The NECS 2023 Conference
The NECS 2023 Conference (13-17/06) and Graduate Workshop (14/06) will be held at the University of Oslo, Blindern Campus in June.
We are excited to announce the keynote speakers of this year’s conference!
Abstract – Practices of Care in Crisis Cinema
In Orwa al-Mokdad’s documentary 300 Miles (2016), an activist, Adnan, bemoans worldwide apathy to Syrians’ plight: ‘If only someone in Japan cared!’ The distribution of care often depends on a differential system: while some crises elicit concern and empathy, others are met with indifference or occur without us even knowing. Media play a pivotal role in influencing who or what we care for. Nowhere is this more evident than in news stories which, through decisions of selection, prioritisation, inclusion and exclusion, shape what is deemed worthy of our attention. In my book Cinema of the Dark Side: Atrocity and the Ethics of Film Spectatorship (2014), I argued that cinema can counter the desensitising impact of such news images through aesthetic choices that are also ethical choices about whose death or suffering should be acknowledged and whose should be permitted or pass unnoticed. In this paper, I extend those arguments with the insights of my recent book, Crisis Cinema in the Middle East: Creativity and Constraint in Iran and the Arab World (2022), which explores creative strategies for producing films under conditions of crisis in the Middle East. I explore how cinema constructs hierarchies of care and attention more generally, interrogating how films act as advocates for the care of others in crisis by comparing and contrasting typical mainstream practices with those of independent filmmakers from the region. My examples include Abbas Fahdel’s five-and-a-half hour documentary Homeland (Iraq Year Zero) (2015) (which reframes what is worthy of our attention through its home-movie format and slow durational aesthetic), Waad al-Kateab and Edward Watts’ For Sama (2019) (in which creative choices were designed to counter waning international attention and care for Syria), Maysoon Pachachi’s fictional feature Our River, Our Sky (2021) (with its use of non-hierarchical, ensemble storytelling for circumstances in Iraq at the height of sectarian violence), and documentaries created from digital archives, calling for an ethics of care for the dignity, safety and political agency of the people who appear in them.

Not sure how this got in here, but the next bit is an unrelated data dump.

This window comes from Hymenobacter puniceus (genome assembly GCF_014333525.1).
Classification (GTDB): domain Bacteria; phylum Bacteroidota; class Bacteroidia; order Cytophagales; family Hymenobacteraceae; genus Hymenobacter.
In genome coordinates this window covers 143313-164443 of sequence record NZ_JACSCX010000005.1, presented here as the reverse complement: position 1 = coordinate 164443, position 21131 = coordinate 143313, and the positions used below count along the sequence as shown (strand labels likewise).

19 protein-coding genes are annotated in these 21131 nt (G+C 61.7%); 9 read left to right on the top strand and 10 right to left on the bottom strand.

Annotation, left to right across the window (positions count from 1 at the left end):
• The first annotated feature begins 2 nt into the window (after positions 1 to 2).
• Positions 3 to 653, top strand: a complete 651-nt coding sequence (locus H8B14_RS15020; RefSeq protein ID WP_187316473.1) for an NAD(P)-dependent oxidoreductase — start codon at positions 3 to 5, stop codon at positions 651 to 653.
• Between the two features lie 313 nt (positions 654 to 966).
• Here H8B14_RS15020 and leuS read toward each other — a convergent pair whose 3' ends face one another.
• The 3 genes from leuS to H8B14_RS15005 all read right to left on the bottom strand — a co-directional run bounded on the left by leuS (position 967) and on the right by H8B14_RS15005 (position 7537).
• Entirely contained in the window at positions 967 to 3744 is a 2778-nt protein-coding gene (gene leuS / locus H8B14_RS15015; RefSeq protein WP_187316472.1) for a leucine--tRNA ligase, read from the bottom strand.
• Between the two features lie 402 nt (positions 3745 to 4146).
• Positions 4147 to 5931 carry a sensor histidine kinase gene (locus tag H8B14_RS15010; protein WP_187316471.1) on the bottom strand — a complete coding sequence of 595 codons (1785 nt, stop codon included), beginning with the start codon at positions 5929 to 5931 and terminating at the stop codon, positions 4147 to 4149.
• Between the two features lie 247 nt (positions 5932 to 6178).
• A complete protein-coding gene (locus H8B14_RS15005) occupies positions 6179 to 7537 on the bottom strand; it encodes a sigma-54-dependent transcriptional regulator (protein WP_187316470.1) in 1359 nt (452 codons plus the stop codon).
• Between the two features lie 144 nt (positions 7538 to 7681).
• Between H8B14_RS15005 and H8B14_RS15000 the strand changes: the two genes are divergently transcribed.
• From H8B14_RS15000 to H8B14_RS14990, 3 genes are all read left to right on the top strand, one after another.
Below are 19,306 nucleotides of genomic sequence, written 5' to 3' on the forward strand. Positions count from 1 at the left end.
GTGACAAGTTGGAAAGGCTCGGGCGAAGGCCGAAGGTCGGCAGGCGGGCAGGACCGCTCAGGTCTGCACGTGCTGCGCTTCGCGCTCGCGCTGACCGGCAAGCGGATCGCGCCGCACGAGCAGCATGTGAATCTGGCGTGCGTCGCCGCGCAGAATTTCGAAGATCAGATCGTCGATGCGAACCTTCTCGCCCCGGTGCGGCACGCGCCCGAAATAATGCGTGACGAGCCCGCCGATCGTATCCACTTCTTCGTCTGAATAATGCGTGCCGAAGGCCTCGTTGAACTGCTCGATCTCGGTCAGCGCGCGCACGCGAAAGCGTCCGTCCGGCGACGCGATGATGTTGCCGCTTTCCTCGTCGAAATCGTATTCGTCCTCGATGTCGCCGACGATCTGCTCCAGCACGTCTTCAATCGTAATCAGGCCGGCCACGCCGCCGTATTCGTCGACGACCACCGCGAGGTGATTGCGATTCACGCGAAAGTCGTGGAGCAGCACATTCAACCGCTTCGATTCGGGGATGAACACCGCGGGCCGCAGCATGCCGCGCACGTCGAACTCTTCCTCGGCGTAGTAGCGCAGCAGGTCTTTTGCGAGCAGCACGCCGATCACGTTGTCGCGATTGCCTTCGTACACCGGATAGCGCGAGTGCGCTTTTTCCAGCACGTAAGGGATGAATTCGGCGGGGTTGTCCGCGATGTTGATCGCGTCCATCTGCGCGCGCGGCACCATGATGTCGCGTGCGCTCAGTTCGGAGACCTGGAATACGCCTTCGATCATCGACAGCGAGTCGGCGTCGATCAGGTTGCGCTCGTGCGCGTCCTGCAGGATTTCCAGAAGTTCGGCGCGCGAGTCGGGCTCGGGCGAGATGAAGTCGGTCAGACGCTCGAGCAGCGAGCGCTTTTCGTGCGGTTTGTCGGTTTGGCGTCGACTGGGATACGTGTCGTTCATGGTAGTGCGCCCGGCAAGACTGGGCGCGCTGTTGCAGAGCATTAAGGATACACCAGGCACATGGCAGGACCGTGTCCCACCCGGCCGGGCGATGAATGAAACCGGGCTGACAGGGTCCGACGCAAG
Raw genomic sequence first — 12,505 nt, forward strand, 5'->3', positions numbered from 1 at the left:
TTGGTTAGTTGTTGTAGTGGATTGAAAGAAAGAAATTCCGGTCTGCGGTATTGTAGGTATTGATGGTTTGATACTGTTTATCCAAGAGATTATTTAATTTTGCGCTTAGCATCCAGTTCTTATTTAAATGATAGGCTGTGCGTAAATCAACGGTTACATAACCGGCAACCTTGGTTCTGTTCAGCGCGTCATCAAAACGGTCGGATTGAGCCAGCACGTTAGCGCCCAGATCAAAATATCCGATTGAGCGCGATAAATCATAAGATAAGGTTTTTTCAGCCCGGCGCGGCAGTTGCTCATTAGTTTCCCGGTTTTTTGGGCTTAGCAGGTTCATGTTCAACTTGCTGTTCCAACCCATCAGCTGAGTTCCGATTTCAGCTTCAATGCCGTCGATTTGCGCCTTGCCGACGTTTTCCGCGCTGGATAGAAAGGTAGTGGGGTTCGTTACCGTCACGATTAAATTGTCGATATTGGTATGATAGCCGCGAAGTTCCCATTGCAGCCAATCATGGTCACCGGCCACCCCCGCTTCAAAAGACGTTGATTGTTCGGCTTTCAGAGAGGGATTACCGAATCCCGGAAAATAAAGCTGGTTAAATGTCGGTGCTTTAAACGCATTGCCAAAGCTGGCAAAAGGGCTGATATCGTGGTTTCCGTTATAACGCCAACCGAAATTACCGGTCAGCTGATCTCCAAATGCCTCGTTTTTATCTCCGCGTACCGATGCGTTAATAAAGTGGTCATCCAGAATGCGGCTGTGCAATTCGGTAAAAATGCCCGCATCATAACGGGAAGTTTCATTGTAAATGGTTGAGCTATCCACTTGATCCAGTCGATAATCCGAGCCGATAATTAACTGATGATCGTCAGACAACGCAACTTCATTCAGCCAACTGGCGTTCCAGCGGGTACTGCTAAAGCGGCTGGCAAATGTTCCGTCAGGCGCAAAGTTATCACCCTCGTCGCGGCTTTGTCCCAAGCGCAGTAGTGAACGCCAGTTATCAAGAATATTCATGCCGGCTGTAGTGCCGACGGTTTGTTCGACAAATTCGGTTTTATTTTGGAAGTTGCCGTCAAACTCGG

Shohini Chaudhuri is a Professor in the Department of Literature, Film and Theatre Studies at the University of Essex, UK. Her recent work builds on her research and curatorial interests in Middle Eastern cinema over the last twenty years, as well as her scholarship on world cinema and film and human rights. She is author of the following four books: Crisis Cinema in the Middle East: Creativity and Constraint in Iran and the Arab World (2022), Cinema of the Dark Side: Atrocity and the Ethics of Film Spectatorship (2014), Feminist Film Theorists (2006) and Contemporary World Cinema (2005). Additionally, she has published articles in journals such as Camera Obscura, Screen and Transnational Screens, and chapters in edited collections such as Documentary Filmmaking in the Middle East and North Africa (2022), Global Humanitarianism and Media Culture (2019), Disappearing War: Interdisciplinary Perspectives on Cinema and Erasure in the Post 9/11 World (2017) and Postcolonial Cinema Studies (2012). She is currently guest-editing a special issue, titled Soundtracks of Our Lives: Music-Making and Musicians in Cinema of the MENA Region, for the journal Regards – revue des arts du spectacle. As a film activist as well as educator, she has researched and curated film programmes for The Mosaic Rooms, London, and Art Exchange, University of Essex, and has organised public film events for Amnesty International and other cultural institutions.
Abstract – The Subject Supposed to Care